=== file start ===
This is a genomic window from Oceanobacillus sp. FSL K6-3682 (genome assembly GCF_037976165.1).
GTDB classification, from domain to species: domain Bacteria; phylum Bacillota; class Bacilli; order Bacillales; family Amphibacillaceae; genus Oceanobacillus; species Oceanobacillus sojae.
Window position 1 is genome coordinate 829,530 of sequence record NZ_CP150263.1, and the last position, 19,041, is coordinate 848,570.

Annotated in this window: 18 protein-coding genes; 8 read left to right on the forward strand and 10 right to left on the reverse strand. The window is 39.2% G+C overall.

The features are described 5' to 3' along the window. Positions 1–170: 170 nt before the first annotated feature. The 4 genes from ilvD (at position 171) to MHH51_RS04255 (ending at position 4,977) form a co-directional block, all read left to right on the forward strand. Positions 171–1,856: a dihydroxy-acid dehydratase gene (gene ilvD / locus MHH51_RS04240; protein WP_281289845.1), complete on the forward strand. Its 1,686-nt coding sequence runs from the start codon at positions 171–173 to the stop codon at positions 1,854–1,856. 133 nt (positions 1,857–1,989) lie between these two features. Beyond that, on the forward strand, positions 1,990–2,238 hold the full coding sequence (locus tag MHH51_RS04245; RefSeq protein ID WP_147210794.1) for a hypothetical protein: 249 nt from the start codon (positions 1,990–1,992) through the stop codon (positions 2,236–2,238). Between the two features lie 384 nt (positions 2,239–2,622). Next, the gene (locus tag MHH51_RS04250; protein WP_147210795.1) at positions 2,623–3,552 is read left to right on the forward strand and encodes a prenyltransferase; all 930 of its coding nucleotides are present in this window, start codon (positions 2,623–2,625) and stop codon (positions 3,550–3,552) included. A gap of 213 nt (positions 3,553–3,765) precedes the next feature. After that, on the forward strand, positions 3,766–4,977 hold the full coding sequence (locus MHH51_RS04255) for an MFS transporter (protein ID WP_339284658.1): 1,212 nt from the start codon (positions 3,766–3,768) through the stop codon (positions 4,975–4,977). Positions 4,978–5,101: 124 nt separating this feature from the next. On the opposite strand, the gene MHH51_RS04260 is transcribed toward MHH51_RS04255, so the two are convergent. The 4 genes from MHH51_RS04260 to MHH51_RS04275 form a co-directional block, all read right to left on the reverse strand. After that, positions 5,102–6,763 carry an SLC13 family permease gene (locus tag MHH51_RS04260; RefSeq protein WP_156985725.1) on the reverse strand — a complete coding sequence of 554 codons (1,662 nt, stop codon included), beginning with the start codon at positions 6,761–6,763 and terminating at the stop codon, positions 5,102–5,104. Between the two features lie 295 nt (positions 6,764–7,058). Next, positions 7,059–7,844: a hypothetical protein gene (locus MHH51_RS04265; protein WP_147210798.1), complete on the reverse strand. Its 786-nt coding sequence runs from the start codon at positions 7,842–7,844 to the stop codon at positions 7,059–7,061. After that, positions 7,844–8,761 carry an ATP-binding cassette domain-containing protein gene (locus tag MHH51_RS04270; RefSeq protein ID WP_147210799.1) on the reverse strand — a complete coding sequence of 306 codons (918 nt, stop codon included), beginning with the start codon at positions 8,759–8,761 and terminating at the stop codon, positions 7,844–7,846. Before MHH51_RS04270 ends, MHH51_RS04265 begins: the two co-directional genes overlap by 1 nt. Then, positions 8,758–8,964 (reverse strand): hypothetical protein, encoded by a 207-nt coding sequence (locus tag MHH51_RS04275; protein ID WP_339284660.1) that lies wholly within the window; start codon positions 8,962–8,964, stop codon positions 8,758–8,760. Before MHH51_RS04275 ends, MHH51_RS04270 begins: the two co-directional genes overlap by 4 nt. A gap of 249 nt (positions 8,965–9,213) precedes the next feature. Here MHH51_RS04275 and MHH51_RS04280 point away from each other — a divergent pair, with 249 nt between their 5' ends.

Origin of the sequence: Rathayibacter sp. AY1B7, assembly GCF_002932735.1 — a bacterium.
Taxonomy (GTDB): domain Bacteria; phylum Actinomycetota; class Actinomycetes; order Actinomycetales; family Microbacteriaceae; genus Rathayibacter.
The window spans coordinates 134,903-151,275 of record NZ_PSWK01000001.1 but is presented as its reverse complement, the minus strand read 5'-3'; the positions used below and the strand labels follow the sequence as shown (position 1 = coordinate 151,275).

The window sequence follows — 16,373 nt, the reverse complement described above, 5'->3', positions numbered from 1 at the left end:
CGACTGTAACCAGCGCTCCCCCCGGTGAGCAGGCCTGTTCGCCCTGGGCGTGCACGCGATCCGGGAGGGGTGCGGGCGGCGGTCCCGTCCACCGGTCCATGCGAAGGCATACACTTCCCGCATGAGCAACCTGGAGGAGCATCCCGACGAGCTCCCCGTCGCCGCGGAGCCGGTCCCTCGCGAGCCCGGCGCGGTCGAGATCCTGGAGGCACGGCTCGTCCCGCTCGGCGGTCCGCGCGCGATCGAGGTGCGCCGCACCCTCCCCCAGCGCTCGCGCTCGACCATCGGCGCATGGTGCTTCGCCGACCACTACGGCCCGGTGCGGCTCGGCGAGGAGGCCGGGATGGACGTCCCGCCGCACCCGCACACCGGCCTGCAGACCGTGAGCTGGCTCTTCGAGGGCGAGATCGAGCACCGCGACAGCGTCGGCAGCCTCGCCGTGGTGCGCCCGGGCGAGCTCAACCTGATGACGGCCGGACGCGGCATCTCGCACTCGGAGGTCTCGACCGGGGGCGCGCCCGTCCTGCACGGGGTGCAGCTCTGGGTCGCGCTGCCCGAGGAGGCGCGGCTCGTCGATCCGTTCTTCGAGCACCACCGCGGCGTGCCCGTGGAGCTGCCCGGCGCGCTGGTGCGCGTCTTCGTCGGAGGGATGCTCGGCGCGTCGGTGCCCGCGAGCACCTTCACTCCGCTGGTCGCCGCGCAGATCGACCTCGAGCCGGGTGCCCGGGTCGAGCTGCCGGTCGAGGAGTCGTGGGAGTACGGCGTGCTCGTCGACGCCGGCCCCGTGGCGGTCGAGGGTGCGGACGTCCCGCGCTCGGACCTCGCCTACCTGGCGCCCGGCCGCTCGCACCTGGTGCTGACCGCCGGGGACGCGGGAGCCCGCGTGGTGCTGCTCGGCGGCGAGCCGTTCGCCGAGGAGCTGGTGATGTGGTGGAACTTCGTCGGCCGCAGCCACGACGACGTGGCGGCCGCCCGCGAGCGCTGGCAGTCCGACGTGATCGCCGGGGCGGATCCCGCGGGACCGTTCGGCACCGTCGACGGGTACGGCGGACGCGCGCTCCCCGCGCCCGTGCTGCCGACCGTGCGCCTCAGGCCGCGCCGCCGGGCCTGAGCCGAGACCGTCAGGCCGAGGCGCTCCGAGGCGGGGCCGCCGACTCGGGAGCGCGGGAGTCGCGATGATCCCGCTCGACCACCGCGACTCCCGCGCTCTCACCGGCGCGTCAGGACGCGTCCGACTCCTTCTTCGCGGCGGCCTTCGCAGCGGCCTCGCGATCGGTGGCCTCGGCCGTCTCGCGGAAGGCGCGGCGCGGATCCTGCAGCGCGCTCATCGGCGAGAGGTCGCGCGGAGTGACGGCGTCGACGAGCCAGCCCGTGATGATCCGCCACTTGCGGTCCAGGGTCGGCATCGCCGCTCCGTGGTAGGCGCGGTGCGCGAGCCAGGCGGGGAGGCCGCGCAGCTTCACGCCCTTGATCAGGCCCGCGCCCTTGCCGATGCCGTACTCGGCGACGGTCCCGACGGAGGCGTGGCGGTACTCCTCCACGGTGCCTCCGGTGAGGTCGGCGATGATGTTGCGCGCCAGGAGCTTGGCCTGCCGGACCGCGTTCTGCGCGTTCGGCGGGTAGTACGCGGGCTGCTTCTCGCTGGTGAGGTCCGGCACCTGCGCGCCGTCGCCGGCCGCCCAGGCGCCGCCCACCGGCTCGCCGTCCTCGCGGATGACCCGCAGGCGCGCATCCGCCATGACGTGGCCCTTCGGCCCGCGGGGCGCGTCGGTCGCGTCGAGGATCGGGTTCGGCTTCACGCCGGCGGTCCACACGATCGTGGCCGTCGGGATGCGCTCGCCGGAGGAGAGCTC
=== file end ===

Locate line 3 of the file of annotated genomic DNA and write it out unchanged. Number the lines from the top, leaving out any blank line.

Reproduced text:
Window position 1 is genome coordinate 829,530 of sequence record NZ_CP150263.1, and the last position, 19,041, is coordinate 848,570.